In the Spotlight
President, Straw Dog Writers Guild
Easthampton, MA Member Since: 2011
About: Ellen Meeropol is the author of three novels: House Arrest, On Hurricane Island, and Kinship of Clover. Her essays and short fiction publications include Guernica, Necessary Fiction, and The Writer’s Chronicle. She is a founding member and the current president of the Straw Dog Writers Guild.
Photo credit: Jamie Clifford
Find Ellen in the Directory of Members
Who encouraged you to be a writer?
Marnie Mueller encouraged me more than any other single person. I met Marnie at a bookstore reading for her second novel, The Climate of the Country. I had read and loved the book and admired how elegantly she balanced the social justice themes with a compelling story. Avoiding didacticism while evoking political engagement—that was my challenge as a beginning fiction writer and I hoped to learn something from Marnie. In the Q&A period, I asked a question that revealed that I was trying to write “political fiction” and floundering more than a little. When she signed my book, she handed me her card and offered to take a look at my work when I was ready.
Her card was taped to my computer for many months as I struggled with my first draft, astonished that she would make such an offer and certain I would never contact her. But I did. Marnie read and made extensive comments, comments that were both incisive and supportive. She wrote me long critiques and we talked at length on the phone—and all this for a beginner, a stranger. Since then I've had other teachers and mentors, but I have never forgotten what Marnie shared with me—her insight and editorial expertise, but most importantly her unspoken and powerful message: that I was a writer and my novel was worth writing.
How have your outreach efforts changed over the last five to ten years?
Our newest outreach effort involves hiring a part-time administrative director. As an all-volunteer organization for seven years we have accomplished a lot, but in order to grow and expand our work we decided on this step. Our AD will help us secure additional funding in order to be able to extend our programming to underserved populations.
What does your office look like?
We've never had an office before, but we recently joined a co-working space. We use their meeting rooms for programs, and our new staff person works in the common space. It's not exactly an office, but it is a home, and we love the community aspect of it.
What is your organization’s mission?
We are a nonprofit volunteer organization dedicated to the craft and transformative power of writing, dedicated to serve writers throughout our region by connecting, engaging, and nurturing writers at all stages of development. We offer craft programs in multiple genres, roundtable discussions about the literary life, and a welcoming space for writers to gather and network.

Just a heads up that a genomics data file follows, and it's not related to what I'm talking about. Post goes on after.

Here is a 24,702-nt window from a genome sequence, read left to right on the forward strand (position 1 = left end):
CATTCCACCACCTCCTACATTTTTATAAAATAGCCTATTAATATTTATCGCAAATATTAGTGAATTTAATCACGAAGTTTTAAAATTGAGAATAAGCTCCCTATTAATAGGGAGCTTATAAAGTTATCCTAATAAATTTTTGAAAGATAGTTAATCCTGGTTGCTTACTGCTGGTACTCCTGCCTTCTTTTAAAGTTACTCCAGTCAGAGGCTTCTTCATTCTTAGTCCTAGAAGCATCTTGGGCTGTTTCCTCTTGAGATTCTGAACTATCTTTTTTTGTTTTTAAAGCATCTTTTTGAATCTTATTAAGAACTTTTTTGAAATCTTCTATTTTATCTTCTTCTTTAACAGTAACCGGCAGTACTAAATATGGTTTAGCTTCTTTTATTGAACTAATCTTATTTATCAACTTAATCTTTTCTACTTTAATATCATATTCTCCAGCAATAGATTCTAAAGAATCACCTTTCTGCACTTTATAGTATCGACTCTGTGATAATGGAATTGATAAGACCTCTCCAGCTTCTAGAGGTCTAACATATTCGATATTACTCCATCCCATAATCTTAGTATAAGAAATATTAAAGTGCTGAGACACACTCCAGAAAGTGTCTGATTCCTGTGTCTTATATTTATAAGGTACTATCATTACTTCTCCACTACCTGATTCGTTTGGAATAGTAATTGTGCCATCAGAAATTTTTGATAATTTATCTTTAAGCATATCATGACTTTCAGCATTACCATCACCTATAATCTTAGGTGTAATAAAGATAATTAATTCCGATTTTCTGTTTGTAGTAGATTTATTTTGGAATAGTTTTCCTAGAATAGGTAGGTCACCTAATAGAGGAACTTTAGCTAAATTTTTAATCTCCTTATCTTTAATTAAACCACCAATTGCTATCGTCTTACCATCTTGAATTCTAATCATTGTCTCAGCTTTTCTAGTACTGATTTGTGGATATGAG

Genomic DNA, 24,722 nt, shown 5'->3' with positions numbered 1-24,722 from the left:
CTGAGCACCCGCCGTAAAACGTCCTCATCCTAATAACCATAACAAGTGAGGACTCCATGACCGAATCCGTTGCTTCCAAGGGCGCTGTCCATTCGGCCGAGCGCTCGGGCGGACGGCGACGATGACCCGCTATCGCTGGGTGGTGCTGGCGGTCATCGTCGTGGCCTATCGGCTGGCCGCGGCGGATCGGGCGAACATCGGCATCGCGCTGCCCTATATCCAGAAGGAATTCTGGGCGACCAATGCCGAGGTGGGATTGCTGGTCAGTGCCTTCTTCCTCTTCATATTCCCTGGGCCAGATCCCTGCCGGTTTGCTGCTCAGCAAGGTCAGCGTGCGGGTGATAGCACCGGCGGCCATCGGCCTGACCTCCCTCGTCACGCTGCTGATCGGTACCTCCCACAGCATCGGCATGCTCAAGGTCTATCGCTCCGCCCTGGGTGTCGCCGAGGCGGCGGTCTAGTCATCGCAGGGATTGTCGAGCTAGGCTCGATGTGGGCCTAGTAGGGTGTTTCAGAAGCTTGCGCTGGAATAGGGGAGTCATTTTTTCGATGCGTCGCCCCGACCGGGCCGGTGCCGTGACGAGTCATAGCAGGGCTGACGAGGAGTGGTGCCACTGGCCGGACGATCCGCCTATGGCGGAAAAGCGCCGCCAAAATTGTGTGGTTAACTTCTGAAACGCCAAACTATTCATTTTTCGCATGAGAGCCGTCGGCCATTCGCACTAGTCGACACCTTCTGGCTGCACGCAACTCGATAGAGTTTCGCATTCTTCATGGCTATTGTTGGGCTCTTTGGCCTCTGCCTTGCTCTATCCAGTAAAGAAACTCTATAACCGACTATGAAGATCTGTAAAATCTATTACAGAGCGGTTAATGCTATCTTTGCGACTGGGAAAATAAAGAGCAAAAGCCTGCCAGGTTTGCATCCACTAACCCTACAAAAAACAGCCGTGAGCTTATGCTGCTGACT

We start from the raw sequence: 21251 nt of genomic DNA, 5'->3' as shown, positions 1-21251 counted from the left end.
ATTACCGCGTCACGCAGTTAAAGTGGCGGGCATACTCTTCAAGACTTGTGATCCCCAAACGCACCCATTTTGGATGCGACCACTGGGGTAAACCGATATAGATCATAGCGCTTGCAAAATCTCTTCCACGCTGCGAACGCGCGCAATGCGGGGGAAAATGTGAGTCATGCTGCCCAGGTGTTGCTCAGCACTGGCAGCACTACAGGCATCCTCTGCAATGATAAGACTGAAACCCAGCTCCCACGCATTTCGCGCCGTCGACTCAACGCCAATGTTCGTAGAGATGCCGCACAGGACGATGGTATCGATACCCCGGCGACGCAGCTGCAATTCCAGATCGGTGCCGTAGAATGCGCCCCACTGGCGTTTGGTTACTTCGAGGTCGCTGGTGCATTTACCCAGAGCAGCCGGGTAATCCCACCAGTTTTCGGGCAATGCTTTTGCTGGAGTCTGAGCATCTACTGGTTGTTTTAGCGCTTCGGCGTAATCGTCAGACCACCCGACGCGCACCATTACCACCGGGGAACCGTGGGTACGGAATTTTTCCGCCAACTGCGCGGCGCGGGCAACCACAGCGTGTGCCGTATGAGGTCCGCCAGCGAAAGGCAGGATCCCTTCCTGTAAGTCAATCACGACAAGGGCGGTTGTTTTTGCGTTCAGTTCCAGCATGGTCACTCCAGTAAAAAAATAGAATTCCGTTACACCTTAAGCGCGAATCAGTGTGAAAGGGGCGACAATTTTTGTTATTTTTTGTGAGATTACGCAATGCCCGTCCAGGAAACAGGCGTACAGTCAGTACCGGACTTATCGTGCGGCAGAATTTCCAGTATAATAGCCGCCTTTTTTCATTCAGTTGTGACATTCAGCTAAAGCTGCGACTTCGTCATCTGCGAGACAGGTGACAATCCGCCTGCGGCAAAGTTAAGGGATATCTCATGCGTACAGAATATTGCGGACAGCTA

Do you offer any free events to your community members?
All Straw Dog events are free. We want our programs to be available to any writer, regardless of financial situation. We support our work through memberships, donations, and small grants.
What does your community seem to want the most from your organization?
Our area is rich in literary life—independent bookstores, colleges and universities, conferences, writing centers, and workshops. What Straw Dog Writers Guild brings to the mix is short craft programs that are free and open to all, and many opportunities for writers to network with other writers, outside their usual paths.
What project(s) are you currently working on?
Our biggest new project now is developing a reading/lecture in memory of Abel Meeropol, the man who wrote the song “Strange Fruit.” Straw Dog Writers Guild received a donation from the royalties of that important song, and plan to use the funds for a community program celebrating the power of literature in promoting social justice.
Why did you decide to join AWP?
I joined AWP to lessen the isolation I felt as a writer not associated with a university program. I can't describe the amazing sense of belonging I experience every year at the conference. I stand in the middle of the bookfair and grin. This is my tribe.
How has AWP helped you in your career and/or creative endeavors?
AWP has challenged me in many areas. I'm inspired by the lectures and panels. I connect with other writers, find magazines to read and submit to, and in general feel a part of this glorious work we do together.